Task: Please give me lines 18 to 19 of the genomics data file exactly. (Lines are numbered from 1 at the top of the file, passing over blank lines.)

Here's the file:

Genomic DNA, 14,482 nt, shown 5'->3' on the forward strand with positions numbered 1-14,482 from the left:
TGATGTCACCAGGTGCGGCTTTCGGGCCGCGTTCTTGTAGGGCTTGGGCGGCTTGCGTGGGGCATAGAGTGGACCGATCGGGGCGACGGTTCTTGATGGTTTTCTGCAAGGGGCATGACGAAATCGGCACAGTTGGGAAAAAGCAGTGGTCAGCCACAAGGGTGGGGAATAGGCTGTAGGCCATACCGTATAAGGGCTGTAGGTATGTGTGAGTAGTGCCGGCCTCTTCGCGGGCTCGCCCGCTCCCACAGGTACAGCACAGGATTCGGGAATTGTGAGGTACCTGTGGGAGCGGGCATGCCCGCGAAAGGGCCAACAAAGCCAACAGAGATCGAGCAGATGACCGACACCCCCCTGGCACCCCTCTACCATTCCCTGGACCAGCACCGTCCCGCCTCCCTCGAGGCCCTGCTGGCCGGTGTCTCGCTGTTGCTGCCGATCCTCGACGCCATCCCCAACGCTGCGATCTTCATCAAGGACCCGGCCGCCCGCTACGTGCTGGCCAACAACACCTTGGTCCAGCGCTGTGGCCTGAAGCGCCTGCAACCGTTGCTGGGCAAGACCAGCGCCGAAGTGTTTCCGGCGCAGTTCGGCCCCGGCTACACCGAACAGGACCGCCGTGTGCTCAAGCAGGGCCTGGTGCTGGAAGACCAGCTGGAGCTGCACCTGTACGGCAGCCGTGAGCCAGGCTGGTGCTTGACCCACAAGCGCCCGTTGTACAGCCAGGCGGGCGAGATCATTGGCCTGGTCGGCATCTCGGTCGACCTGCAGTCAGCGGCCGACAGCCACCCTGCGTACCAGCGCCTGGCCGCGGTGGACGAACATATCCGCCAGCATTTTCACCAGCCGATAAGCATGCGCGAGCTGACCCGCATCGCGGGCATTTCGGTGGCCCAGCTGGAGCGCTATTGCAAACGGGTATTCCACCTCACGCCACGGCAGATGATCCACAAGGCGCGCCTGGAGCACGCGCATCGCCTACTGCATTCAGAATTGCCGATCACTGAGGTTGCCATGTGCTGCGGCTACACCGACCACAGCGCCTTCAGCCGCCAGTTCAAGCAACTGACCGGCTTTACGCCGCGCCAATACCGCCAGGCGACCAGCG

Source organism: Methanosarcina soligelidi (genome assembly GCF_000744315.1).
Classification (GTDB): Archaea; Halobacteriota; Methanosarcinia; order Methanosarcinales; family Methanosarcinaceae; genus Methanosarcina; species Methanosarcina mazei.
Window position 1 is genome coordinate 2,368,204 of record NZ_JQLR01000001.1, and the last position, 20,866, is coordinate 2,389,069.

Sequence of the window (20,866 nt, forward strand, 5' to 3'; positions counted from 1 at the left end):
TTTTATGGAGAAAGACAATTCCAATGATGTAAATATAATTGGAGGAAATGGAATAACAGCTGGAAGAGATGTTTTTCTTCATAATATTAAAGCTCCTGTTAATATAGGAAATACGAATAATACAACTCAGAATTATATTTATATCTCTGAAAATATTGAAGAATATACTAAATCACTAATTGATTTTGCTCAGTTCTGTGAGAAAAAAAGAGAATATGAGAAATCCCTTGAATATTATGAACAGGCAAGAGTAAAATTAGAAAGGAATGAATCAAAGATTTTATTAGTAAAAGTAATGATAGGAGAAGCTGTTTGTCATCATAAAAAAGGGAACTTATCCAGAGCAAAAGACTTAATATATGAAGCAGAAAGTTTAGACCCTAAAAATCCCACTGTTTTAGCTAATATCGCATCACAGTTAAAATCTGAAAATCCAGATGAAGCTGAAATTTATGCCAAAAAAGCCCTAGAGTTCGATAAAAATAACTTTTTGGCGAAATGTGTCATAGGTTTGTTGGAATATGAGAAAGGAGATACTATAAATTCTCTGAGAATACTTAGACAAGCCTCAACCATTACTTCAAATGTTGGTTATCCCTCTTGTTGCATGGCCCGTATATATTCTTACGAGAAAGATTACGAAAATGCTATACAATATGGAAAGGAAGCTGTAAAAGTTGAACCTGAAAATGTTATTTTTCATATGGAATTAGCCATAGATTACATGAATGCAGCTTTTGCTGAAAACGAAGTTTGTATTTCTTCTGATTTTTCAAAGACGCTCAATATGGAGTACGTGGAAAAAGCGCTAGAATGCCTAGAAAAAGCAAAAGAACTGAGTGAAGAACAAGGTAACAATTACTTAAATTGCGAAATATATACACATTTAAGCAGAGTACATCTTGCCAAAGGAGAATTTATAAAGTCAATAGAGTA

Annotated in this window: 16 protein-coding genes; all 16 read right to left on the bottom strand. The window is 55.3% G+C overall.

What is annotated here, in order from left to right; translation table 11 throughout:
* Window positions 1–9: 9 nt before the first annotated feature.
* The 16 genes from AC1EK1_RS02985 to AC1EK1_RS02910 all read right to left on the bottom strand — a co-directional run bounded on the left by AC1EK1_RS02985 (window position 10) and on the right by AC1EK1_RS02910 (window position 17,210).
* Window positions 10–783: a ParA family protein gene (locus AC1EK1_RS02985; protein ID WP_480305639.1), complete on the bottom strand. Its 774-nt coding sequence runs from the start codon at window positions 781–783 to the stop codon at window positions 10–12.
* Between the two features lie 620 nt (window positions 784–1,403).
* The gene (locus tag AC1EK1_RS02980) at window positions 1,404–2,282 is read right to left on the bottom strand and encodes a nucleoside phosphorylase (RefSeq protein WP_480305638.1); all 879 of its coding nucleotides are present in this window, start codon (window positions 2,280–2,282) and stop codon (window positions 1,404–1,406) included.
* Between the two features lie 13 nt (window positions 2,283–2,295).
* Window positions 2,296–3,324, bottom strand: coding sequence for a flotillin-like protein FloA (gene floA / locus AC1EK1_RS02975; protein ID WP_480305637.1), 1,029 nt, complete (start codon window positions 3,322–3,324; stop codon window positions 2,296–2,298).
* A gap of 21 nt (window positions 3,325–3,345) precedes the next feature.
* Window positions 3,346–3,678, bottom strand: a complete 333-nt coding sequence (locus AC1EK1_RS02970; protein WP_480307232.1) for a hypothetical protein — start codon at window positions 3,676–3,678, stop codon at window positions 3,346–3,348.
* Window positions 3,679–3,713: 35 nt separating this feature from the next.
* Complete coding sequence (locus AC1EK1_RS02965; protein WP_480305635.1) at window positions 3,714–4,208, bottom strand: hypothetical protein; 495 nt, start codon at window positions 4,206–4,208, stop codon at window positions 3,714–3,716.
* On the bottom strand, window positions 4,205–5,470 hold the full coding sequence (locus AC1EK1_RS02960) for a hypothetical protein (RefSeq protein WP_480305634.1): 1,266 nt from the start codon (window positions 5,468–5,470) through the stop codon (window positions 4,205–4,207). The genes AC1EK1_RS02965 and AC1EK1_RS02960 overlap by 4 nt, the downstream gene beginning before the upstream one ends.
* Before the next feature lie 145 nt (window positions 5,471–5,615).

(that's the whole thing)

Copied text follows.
* Window positions 3,346–3,678, bottom strand: a complete 333-nt coding sequence (locus AC1EK1_RS02970; protein WP_480307232.1) for a hypothetical protein — start codon at window positions 3,676–3,678, stop codon at window positions 3,346–3,348.
* Window positions 3,679–3,713: 35 nt separating this feature from the next.